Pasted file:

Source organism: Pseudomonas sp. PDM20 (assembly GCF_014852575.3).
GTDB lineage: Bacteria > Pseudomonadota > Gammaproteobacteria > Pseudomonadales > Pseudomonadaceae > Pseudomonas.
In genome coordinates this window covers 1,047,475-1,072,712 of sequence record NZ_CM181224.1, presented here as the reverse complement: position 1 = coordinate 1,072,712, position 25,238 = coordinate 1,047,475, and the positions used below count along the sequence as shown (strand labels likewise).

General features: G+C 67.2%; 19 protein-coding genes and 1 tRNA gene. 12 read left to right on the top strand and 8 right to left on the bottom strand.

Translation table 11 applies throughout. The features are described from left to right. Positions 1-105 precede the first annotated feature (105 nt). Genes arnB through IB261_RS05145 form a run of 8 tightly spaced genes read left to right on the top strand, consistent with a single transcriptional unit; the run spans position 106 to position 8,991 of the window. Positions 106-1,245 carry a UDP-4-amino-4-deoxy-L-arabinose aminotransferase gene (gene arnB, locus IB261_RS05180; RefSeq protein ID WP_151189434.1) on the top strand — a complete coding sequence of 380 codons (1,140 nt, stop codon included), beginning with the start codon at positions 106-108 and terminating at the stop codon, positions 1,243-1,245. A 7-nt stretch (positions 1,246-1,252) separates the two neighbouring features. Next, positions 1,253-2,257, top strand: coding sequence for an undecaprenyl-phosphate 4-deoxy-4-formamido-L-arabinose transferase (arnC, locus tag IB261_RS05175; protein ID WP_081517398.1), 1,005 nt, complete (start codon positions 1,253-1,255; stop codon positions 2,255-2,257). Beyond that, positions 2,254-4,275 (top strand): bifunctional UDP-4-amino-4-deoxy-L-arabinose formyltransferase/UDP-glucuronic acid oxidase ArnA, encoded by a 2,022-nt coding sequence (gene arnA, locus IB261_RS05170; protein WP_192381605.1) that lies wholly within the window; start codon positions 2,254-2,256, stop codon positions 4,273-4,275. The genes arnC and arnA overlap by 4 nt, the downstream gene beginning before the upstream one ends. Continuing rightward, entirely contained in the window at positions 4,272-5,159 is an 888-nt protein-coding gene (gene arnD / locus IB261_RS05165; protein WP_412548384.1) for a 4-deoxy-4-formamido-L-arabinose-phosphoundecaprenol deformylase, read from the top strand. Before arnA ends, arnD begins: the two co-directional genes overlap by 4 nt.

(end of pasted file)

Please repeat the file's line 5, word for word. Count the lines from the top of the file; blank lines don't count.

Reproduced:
Translation table 11 applies throughout. The features are described from left to right. Positions 1-105 precede the first annotated feature (105 nt). Genes arnB through IB261_RS05145 form a run of 8 tightly spaced genes read left to right on the top strand, consistent with a single transcriptional unit; the run spans position 106 to position 8,991 of the window. Positions 106-1,245 carry a UDP-4-amino-4-deoxy-L-arabinose aminotransferase gene (gene arnB, locus IB261_RS05180; RefSeq protein ID WP_151189434.1) on the top strand — a complete coding sequence of 380 codons (1,140 nt, stop codon included), beginning with the start codon at positions 106-108 and terminating at the stop codon, positions 1,243-1,245. A 7-nt stretch (positions 1,246-1,252) separates the two neighbouring features. Next, positions 1,253-2,257, top strand: coding sequence for an undecaprenyl-phosphate 4-deoxy-4-formamido-L-arabinose transferase (arnC, locus tag IB261_RS05175; protein ID WP_081517398.1), 1,005 nt, complete (start codon positions 1,253-1,255; stop codon positions 2,255-2,257). Beyond that, positions 2,254-4,275 (top strand): bifunctional UDP-4-amino-4-deoxy-L-arabinose formyltransferase/UDP-glucuronic acid oxidase ArnA, encoded by a 2,022-nt coding sequence (gene arnA, locus IB261_RS05170; protein WP_192381605.1) that lies wholly within the window; start codon positions 2,254-2,256, stop codon positions 4,273-4,275. The genes arnC and arnA overlap by 4 nt, the downstream gene beginning before the upstream one ends. Continuing rightward, entirely contained in the window at positions 4,272-5,159 is an 888-nt protein-coding gene (gene arnD / locus IB261_RS05165; protein WP_412548384.1) for a 4-deoxy-4-formamido-L-arabinose-phosphoundecaprenol deformylase, read from the top strand. Before arnA ends, arnD begins: the two co-directional genes overlap by 4 nt.